- Thoracentesis (sampling of fluid buildup around the lung)
In most cases, a piece of tissue is removed from your lungs for examination under a microscope. This is called a biopsy. There are several ways to do this:
- Bronchoscopy combined with biopsy
- CT-scan-directed needle biopsy
- Endoscopic esophageal ultrasound (EUS) with biopsy
- Mediastinoscopy with biopsy
- Open lung biopsy
- Pleural biopsy
If the biopsy shows cancer, more imaging tests are done to find out the stage of cancer. Stage means how big the tumor is and how far it has spread. NSCLC is divided into 5 stages:
Stage 0 — cancer has not spread beyond the inner lining of the lung.
Stage I — The cancer is small and has not spread to the lymph nodes.
Stage II — cancer has spread to some lymph nodes near the original tumor.
Stage III — cancer has spread to nearby tissue or too far away lymph nodes.
Stage IV — cancer has spread to other organs of the body, such as the other lung, brain, or liver.
Treatment Of Non-Small Cell Lung Cancer
There are many different types of treatment for NSCLC. Treatment depends on the stage of cancer.
Surgery is the common treatment for NSCLC that has not spread beyond nearby lymph nodes. The surgeon may remove:
- One of the lobes of the lung (lobectomy)
- Only a small part of the lung (wedge or segment removal)
- The entire lung (pneumonectomy)
Some people need chemotherapy. Chemotherapy uses drugs to kill cancer cells and stop new cells from growing. Treatment may be done in the following ways:
Chemotherapy alone is often used when cancer has spread outside the lung (stage IV).
It may also be given before surgery or radiation to make those treatments more effective. This is called neoadjuvant therapy.
It may be given after surgery to kill any remaining cancer. This is called adjuvant therapy.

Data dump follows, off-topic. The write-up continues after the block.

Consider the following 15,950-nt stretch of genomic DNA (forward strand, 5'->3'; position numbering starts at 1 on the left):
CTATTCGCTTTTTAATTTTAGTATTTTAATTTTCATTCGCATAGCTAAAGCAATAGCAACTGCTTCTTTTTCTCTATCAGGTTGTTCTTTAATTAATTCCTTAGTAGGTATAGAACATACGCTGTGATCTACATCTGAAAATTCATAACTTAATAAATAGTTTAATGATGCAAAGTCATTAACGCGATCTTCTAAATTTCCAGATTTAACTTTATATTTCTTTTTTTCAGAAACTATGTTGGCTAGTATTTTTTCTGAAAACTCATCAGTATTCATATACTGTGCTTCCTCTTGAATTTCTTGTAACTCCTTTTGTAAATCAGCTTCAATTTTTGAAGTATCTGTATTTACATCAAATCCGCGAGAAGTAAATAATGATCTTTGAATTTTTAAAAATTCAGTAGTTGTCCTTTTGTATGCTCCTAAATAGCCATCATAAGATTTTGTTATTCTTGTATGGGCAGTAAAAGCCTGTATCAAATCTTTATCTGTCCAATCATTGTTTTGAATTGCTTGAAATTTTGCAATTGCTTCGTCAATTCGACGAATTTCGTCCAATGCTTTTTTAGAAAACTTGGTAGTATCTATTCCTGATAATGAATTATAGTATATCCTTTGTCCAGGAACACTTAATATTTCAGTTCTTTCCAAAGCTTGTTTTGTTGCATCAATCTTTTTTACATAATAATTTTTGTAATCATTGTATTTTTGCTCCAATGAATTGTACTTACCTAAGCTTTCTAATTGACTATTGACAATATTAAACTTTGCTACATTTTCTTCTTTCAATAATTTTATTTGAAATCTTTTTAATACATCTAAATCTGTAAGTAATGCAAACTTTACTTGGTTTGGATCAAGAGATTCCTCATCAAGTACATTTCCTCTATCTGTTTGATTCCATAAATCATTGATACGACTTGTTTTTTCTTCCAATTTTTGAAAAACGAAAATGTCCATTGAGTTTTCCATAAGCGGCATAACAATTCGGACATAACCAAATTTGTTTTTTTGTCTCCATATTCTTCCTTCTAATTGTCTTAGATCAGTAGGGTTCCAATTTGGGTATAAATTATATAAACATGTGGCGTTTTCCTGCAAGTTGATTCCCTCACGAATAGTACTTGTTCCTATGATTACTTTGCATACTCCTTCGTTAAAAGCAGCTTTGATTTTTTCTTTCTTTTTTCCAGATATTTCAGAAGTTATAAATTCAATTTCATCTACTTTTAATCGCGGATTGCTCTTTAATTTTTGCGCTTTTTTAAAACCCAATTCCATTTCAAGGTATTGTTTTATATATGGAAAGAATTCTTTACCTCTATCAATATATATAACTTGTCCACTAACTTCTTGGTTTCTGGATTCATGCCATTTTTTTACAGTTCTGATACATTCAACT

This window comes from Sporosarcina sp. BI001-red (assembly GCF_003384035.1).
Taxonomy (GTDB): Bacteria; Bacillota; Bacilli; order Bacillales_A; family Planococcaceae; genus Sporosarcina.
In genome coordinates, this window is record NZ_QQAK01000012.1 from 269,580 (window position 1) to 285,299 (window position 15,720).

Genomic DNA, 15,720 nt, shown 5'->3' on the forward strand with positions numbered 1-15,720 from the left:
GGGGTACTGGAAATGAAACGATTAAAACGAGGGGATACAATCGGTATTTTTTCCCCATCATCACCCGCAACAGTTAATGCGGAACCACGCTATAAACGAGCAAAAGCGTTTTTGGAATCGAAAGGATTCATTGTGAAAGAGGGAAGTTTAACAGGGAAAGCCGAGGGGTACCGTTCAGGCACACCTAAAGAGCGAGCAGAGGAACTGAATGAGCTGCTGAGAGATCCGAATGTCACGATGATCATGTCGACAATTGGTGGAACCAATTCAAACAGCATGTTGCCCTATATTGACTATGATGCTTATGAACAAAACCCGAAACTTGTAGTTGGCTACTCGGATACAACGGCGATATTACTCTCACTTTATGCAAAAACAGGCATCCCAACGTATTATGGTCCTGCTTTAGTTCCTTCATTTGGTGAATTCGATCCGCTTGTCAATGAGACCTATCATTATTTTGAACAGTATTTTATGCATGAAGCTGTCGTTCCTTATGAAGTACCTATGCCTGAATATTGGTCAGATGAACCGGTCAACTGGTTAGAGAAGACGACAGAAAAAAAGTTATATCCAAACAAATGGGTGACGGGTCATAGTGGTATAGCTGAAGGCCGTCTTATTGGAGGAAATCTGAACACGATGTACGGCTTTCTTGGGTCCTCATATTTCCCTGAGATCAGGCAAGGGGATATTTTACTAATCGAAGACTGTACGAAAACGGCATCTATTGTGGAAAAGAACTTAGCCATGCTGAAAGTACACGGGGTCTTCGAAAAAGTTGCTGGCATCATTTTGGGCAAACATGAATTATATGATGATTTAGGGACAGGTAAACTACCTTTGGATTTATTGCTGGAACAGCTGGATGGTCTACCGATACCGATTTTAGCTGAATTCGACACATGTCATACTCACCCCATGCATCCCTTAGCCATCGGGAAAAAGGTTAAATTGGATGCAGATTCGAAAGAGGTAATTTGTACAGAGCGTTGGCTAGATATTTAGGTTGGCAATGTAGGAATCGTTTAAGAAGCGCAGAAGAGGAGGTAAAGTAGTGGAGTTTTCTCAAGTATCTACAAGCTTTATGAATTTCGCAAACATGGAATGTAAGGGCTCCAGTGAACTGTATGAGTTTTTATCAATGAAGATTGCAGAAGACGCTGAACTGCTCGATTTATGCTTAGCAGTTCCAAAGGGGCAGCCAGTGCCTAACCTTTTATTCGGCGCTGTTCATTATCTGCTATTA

Chemotherapy is usually given through a vein (by IV). Or, it may be given by pills.
Controlling symptoms and preventing complications during and after chemotherapy is an important part of care.
Immunotherapy is the newer kind of treatment that can be given by itself or with chemotherapy.
Targeted therapy may be used to treat NSCLC. Targeted therapy uses drugs zero in on specific targets (molecules) in or on cancer cells. These targets play a role in how cancer cells grow and survive. Using these targets, the drug disables the cancer cells so they cannot spread.
Radiation therapy can be used with chemotherapy if surgery is not possible. Radiation therapy uses powerful x-rays or other forms of radiation to kill cancer cells. Radiation may be used to:
- Treat cancer, along with chemotherapy, if surgery is not possible
- Help relieve symptoms caused by cancer, such as breathing problems and swelling
- Help relieve cancer pain when cancer has spread to the bones
- Controlling symptoms during and after radiation to the chest is an important part of care.
The following treatments are mostly used to relieve symptoms caused by NSCLC:
- Laser therapy — A small beam of light burns and kills cancer cells.
- Photodynamic therapy — Uses light to activate a drug in the body, which kills cancer cells.